Option II requires a minimum of 36 credit hours that culminate in a set of comprehensive exams. No thesis is included; rather Option II allows you to pursue more course hours in related studies. Your 36 hours may include 18 hours in the major and nine hours in one MINOR or your 36-hour total may include at least 15 hours in the major and nine hours in each of two MINORS. At least one member of your committee must be from the department offering the minor. The minor should be in an area offering a graduate degree at UNL, such as Political Science, Psychology, Sociology, English, or another language. Undergraduate programs cannot be selected as a minor. The overall total of 36 credit hours must include at least 12 hours of work in seminars (900-level courses).
Option III requires a minimum of 36 credit hours. Option III does not require a thesis or a minor but instead calls for increased work at the seminar level. No less than 18 hours of the 36 hour total are required at this 900 level. At least 18 hours must be completed in regularly scheduled campus courses. Like Options I and II, Option III also calls for a set of comprehensive exams.
When you enter the MA program, the first person to contact is the Graduate advisor for Spanish. The Graduate advisor will discuss your interests, previous experience, the various options and specializations available to you, requirements, deadlines, and scholarship opportunities. Also, you will be advised concerning your program of studies. In addition to this introduction to the program, the Graduate advisor for Spanish monitors your progress and in consultation with the Chair of your Supervisory Committee, keeps you informed about deadlines in order to file your Memorandum of Courses with the Office of Graduate Studies at the appropriate time.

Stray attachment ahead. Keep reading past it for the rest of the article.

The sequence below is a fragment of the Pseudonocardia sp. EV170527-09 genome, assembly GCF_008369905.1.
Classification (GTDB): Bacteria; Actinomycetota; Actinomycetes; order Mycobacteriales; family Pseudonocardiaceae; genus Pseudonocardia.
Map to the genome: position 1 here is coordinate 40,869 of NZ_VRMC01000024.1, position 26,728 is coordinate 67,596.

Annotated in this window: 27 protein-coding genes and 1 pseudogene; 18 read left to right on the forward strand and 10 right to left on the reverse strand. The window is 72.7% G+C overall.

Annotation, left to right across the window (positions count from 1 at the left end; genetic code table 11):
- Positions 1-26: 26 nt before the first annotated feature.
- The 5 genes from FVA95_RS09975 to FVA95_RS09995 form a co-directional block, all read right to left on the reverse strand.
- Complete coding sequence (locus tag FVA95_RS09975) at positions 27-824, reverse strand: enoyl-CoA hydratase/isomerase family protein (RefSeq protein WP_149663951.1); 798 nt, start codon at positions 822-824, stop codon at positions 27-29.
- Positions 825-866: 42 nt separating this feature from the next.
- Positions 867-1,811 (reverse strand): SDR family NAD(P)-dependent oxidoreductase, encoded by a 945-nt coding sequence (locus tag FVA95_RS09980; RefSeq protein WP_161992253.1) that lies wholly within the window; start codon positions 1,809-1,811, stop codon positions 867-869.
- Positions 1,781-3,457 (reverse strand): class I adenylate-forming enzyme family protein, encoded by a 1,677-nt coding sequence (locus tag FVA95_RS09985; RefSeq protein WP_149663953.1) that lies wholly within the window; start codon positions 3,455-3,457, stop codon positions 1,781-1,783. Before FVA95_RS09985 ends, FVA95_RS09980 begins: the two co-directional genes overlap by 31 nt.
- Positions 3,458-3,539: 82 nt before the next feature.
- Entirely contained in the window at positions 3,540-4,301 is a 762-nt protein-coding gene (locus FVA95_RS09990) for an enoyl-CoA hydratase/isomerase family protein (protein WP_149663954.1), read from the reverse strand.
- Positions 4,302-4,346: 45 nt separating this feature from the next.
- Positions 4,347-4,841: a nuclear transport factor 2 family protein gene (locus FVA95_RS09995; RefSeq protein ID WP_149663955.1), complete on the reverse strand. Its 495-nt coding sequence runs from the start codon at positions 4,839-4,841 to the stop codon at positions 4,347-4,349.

Beginning in the second semester, as you proceed with your course work and constitute your MA Supervisory Committee, the person you choose as Chair of your committee becomes your primary advisor with regard to the content and completion of your program, which includes course work, comprehensive exams, and with Option I, your thesis.
The doctoral degree is given primarily for high attainment in a particular field of scholarship and for demonstrated power of independent research in a subdivision of this field. The doctoral student is expected to be capable of intelligently synthesizing the information obtained in courses and from the works on the PhD Reading List on a level significantly higher than the MA candidate. You should also be familiar with the principal critical works of major scholars, and with the journals and critical approaches in each of the areas listed on the PhD Reading List.
When you enter the PhD program, the first person to contact is the Graduate Advisor for Spanish. The Spanish Graduate Advisor will discuss your interests, previous experience, the various options and specializations available to you, requirements, deadlines, and scholarship opportunities. After your initial contact with your advisor, the next step is to set up your PhD Supervisory Committee, normally by the end of your first semester.